Diamonds are not a writer’s best friend…. by Juliet Ashton
2017/03/20  |  By:   |  Features  |  

maviszeldaThere are characters I enjoy writing more than others. Some of them just speak to me, and they pour onto the page, fully formed. In THE WOMAN AT NUMBER 24, I loved creating the two elderly sisters at war, Mavis and Zelda.

Both in their eighties, Mavis and Zelda carry a lot of story. Sometimes, when an elderly character makes an appearance in a book or movie, you know they’re only there in order to poignantly die, usually with some life-changing last words on their lips. (This law also applies to Cute Dogs, by the way; never invest too much emotionally in a cute dog in the first fifteen minutes of a tense film.)

My old ladies are there to talk, to argue, to keep secrets and cause drama. Naming them was easy; I simply borrowed the names of my dogs. I have two King Charles Cavaliers who sit beside me all day. And I do mean all day – like furry bodyguards they accompany me to the loo. They are incredibly stupid. I say this with love; I wouldn’t have it any other way. I don’t look for philosophical discourse from my pets, I look for twenty four hour willingness to cuddle.

They’re not sisters, but they might as well be. They spend all day together, eat together, and are finally caged up together at bedtime. They bicker – Zelda is sleeker and quicker, prone to standing on Mavis’s head when she wants to get past her. Mavis is possessive in the extreme about her dinner/her toys/stray corners of dusty toast she finds under the table.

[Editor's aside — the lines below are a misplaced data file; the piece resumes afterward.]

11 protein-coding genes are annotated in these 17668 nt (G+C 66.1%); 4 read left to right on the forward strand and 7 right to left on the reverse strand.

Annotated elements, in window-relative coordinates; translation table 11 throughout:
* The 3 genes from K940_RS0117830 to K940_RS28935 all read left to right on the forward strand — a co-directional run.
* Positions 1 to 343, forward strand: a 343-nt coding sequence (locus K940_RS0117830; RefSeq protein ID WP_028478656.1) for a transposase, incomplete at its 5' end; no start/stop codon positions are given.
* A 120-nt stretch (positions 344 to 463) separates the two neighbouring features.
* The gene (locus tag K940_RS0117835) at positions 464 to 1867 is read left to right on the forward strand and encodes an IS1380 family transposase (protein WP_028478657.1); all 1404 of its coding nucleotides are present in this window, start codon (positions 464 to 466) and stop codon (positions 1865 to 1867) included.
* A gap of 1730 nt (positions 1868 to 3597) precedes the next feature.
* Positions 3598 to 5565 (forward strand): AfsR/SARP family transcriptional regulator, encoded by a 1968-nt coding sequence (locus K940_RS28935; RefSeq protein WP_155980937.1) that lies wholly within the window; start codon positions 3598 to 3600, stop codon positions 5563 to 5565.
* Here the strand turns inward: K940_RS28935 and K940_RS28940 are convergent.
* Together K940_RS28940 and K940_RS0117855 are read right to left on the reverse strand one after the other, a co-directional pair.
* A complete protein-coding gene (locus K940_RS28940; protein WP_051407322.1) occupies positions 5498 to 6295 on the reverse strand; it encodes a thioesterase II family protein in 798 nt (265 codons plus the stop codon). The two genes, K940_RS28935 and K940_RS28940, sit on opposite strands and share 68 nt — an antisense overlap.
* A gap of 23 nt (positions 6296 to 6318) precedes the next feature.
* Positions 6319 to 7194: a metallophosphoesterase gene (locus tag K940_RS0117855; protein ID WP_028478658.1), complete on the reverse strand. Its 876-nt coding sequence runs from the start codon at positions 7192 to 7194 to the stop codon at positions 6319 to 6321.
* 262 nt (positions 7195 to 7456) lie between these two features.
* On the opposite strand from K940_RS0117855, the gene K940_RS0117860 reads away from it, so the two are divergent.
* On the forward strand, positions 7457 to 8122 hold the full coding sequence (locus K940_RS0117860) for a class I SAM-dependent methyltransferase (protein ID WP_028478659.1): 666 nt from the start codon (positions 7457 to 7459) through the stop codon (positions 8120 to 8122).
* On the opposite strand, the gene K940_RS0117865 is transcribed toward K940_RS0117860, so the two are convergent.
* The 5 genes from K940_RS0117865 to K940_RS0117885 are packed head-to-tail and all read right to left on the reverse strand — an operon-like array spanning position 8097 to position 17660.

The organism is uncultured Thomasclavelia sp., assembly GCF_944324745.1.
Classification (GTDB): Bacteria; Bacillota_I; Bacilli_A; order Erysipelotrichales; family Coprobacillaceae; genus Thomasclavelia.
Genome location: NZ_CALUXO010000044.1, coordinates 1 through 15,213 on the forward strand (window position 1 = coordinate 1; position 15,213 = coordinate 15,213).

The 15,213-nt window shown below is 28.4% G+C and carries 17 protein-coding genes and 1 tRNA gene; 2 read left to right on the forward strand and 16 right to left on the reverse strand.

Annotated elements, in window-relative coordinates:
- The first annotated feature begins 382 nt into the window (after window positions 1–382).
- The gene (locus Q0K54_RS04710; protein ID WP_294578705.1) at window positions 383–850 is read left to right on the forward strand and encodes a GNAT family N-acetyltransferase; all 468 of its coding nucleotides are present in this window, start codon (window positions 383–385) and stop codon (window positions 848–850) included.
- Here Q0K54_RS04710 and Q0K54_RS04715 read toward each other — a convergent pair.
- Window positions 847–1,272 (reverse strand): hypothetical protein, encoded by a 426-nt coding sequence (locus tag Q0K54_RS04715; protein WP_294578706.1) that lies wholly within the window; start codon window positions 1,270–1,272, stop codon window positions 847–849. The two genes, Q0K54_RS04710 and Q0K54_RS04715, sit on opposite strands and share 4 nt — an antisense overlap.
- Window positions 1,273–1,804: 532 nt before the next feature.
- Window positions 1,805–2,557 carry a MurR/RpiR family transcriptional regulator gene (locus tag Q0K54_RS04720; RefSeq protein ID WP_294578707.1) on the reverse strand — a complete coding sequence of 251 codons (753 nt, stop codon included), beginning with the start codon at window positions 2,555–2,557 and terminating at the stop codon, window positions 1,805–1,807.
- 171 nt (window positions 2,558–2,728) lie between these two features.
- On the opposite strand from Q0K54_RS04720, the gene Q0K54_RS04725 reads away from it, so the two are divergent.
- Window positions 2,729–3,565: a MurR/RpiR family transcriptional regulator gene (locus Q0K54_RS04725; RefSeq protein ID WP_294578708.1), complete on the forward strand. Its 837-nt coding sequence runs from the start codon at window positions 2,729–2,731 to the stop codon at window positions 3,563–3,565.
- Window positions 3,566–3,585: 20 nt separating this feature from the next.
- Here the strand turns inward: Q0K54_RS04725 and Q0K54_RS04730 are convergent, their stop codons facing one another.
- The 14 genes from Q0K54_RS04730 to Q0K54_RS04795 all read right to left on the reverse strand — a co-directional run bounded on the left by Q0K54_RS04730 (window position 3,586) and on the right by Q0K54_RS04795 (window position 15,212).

Walking them is a trial; Zelda zooms ahead of me while Mavis drags along behind. Zelda, despite being six years old, isn’t properly house trained. She steals guests’ food from under their noses, widdles on cushions, and cries like a banshee if left in the garden for longer than it takes to execute a speed-poo. And yet they are my best friends.

Who else would clamour for my company even though I spend nine tenths of my time staring at a screen, tapping a keyboard and swearing extravagantly as I backspace through whole chapters? None of my other friends make it their life’s work to lick me on the nose. Even my dearest besties don’t gaze at me adoringly first thing in the morning when my bedhair is at its Bride of Frankenstein height.

I look up from whatever I’m doing and Mavis and Zelda are staring at me. (I did it just then as an experiment and their daft eyes were drilling holes in my skull.) Not even the most dedicated stalker would expend so much energy on simply being near me. I rely on their constancy and they never disappoint. Something to rest your feet on at your desk, a little soul to commune with when the edits are dragging, a best friend who has no idea what it is you do all day. Thank God for dogs.

The Woman at Number 24 by Juliet Ashton is published in eBook and paperback on 20th April.